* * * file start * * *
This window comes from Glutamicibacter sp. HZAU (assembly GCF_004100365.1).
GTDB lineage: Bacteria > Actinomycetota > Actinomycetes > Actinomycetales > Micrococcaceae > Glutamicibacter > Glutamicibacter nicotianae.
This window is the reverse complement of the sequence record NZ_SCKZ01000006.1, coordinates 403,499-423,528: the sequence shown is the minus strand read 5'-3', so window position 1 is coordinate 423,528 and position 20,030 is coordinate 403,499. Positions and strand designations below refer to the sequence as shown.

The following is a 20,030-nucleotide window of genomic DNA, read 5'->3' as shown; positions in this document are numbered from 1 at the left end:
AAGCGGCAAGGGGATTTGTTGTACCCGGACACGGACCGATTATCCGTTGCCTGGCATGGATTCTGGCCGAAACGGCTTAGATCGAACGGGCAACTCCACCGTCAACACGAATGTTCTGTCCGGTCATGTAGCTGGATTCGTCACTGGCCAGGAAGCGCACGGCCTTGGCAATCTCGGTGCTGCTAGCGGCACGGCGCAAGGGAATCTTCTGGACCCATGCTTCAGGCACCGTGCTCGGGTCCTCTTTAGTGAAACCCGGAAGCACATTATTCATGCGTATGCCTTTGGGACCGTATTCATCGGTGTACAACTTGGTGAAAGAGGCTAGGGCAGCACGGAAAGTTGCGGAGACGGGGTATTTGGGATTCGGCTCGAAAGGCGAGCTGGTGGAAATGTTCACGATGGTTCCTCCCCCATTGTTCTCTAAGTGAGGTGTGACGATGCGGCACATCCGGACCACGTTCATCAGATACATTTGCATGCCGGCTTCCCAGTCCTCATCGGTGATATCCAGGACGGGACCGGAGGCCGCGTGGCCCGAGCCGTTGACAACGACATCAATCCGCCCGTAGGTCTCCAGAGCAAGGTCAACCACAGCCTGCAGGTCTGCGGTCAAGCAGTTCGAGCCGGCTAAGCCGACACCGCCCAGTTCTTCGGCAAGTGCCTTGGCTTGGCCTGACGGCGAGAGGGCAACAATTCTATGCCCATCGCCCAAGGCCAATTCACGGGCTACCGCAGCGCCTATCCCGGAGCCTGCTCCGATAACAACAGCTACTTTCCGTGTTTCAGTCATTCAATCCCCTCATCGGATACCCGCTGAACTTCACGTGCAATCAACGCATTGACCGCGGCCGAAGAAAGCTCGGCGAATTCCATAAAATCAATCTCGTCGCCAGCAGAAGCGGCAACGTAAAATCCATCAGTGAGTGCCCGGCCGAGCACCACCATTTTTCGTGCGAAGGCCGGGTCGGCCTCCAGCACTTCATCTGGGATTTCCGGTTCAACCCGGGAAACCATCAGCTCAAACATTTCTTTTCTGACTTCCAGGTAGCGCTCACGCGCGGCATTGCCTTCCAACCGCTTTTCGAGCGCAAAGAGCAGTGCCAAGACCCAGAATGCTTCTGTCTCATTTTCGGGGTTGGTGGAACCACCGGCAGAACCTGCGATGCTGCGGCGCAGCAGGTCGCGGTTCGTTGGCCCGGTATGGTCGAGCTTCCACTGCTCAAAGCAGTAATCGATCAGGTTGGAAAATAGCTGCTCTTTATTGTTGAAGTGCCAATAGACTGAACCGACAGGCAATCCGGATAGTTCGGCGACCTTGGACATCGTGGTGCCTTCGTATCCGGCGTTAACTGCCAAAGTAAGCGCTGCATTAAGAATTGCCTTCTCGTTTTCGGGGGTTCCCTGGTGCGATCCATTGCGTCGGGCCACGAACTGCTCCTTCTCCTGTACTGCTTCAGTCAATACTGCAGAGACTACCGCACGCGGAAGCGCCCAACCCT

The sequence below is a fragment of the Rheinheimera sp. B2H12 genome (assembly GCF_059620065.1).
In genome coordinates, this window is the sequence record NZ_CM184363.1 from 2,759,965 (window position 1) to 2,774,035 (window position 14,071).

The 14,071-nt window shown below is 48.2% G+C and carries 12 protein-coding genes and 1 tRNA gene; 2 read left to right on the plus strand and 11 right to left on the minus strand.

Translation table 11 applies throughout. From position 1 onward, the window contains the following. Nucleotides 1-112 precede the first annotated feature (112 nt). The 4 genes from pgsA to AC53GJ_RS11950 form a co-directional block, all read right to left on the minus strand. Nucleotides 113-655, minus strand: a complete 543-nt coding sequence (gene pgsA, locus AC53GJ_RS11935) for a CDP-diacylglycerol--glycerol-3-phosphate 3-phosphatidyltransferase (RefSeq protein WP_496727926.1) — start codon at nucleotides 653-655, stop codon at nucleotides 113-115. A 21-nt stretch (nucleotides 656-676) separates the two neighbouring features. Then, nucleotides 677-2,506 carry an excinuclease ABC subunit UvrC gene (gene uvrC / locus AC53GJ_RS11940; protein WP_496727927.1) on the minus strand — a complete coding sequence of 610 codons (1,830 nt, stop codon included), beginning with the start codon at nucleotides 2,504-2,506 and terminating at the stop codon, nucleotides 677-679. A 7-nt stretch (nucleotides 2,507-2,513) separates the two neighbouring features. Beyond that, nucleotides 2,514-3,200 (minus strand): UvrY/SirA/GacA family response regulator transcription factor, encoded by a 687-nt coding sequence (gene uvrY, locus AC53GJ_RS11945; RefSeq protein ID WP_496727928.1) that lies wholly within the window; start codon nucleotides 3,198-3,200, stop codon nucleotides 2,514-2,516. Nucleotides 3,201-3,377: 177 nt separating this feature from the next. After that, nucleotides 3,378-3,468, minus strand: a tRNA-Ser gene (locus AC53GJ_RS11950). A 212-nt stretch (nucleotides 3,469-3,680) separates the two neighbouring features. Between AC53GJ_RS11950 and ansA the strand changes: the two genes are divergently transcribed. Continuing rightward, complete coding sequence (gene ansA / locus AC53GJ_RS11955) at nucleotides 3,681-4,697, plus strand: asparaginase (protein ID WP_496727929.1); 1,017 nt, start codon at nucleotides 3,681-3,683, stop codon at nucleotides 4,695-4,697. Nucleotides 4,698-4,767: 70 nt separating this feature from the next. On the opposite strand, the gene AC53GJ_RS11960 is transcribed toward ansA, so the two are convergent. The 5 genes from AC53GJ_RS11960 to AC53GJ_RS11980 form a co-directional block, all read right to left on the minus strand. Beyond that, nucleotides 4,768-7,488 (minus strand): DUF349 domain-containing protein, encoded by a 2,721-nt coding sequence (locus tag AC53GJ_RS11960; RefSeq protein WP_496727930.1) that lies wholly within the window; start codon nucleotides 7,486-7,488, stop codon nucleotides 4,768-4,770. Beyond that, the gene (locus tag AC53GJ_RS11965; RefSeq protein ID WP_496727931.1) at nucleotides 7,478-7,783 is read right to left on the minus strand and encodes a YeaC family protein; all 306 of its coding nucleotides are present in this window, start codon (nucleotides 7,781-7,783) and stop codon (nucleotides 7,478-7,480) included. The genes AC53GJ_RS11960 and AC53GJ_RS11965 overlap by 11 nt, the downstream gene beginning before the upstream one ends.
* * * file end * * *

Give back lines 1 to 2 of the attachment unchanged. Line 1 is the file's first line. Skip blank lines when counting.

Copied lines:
This window comes from Glutamicibacter sp. HZAU (assembly GCF_004100365.1).
GTDB lineage: Bacteria > Actinomycetota > Actinomycetes > Actinomycetales > Micrococcaceae > Glutamicibacter > Glutamicibacter nicotianae.